Vauxhall may not be the most obvious place for an ambitious art complex, yet this is indeed where the new gallery for Damien Hirst's collection can be found, quietly nestled behind the train track and arches in South London, occupying almost half of the small street. 

Designed by London-based Caruso St John - of New Art Gallery Walsall and Tate Britain Milbank Project fame - Newport Street Gallery is an intriguing collage of five buildings. Each holds its distinct façade, yet the composition forms a coherent whole - the architects treated it as a unified complex, working with material, such as brick colours, that fitted well together. 'They've approached the project with great sensitivity and vision,' says the gallery's curator, Hugh Allan. 

At 37,000 sq ft, the gallery is expansive, its display rooms specifically spanning two levels and four of the five buildings. Three of them were existing structures, listed old scenery painting studios that were purpose built in 1913, which the architects refurbished for the new gallery's needs. They used to be dramatic, single-height spaces and after Caruso St John's intervention, while the space is now divided into two levels, a subtle drama remains, with tall ceilings and light flooding in from large openings on the sides.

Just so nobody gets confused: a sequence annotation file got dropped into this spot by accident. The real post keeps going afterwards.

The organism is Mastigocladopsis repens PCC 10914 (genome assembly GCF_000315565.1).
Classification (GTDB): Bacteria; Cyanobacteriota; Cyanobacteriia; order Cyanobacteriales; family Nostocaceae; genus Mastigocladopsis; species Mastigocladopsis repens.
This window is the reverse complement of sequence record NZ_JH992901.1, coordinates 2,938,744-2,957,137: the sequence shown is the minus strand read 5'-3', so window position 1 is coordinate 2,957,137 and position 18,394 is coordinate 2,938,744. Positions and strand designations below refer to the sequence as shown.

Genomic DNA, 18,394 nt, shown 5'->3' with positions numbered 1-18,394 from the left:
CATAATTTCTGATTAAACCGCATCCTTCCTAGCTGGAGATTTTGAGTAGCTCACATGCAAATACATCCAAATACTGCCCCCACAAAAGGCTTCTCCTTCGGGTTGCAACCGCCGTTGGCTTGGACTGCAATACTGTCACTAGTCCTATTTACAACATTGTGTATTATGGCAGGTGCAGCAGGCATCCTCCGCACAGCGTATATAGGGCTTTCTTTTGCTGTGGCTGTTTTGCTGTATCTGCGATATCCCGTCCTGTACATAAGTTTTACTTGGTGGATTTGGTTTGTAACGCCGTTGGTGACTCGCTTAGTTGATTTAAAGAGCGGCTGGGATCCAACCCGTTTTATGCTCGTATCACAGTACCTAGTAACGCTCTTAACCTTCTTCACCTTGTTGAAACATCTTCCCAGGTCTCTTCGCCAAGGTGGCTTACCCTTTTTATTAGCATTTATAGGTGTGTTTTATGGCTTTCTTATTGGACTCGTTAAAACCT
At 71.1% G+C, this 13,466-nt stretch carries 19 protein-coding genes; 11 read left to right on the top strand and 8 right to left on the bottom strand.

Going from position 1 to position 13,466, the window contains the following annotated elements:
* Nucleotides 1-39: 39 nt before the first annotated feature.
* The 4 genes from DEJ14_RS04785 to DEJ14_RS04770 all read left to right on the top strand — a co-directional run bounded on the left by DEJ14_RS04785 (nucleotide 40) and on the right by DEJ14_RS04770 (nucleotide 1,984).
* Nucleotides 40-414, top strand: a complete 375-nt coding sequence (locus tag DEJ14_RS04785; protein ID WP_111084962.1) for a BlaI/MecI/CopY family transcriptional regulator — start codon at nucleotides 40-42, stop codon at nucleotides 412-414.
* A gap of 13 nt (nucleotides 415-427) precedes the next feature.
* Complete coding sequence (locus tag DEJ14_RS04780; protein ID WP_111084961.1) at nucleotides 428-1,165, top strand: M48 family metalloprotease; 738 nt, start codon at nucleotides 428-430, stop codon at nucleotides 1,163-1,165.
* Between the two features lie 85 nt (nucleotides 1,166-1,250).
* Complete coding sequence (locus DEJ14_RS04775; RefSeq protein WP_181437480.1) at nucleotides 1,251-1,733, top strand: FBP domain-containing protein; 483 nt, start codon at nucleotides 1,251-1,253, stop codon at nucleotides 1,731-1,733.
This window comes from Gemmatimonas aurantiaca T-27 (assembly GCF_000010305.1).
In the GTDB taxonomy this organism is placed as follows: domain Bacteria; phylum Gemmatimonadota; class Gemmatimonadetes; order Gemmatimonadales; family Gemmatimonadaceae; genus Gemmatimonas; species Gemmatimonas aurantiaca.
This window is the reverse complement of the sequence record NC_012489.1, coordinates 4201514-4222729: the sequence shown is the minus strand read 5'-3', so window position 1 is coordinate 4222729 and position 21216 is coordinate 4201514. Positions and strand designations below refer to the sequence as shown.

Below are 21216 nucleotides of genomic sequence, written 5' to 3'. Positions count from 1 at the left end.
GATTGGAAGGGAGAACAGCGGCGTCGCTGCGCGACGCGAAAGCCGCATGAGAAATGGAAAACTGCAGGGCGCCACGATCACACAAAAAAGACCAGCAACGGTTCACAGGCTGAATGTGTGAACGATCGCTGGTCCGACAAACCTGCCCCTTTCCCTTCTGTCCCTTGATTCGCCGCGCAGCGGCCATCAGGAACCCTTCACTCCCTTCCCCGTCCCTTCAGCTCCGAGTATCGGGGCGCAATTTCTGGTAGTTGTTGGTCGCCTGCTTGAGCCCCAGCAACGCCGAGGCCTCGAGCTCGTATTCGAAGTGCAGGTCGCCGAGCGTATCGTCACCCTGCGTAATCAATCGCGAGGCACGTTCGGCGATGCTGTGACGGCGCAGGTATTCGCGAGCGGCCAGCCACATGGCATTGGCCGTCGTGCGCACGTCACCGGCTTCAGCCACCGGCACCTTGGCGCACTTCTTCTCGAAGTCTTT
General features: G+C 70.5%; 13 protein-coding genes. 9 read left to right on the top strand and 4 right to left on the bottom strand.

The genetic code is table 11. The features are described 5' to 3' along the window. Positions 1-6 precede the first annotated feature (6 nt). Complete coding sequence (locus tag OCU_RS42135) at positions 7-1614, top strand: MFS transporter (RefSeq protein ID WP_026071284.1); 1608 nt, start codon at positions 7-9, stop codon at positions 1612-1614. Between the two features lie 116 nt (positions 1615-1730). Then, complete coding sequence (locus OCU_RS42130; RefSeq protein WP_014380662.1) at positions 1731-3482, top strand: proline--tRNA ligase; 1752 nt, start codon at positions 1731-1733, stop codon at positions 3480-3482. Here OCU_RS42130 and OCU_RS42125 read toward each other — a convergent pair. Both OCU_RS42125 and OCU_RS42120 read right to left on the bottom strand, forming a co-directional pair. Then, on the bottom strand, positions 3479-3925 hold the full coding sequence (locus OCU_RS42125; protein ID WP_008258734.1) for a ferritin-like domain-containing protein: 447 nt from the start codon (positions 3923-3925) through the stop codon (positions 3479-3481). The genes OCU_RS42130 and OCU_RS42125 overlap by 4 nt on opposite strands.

'The [original] spaces were too big to be used as galleries,' explains Peter St John. 'Now, there is a lot of flexibility in the scale and arrangement of the galleries.' These historical buildings are book-ended by two new builds - a striking saw-tooth, corner one, which marks the complex's main entrance and way to the café, and a slim structure at the end of the row, housing the gallery's office space and dedicated shop. 

Three sculptural, white engineering brick staircases connect the different floors and buildings inside, featuring a smooth timber handrail on one side - made at the same German manufacturer Caruso St John used in their Tate Britain project - and a cast concrete one on the other, cleverly appearing to be carved into the wall. 'It is about making stairs more than just being perfunctory and providing a means of escape; they also make the building more expansive and public,' explains St John.

This is certainly a busy week for the East London practice. Their Gagosian Gosvernor Hill project throws open its doors in a couple of days, as does their Liverpool Philharmonic; a sensitive refurbishment and expansion of the 1939 grade II* listed concert hall. 

Newport Street Gallery is the first to launch in this series, opening to the public today - although its fittingly pharmacy-themed café and restaurant will not be serving till 2016. Newport Street Gallery's inaugural exhibition will be 'Power Stations', a solo show of work by John Hoyland (1934-2011); the first one since the artist's death.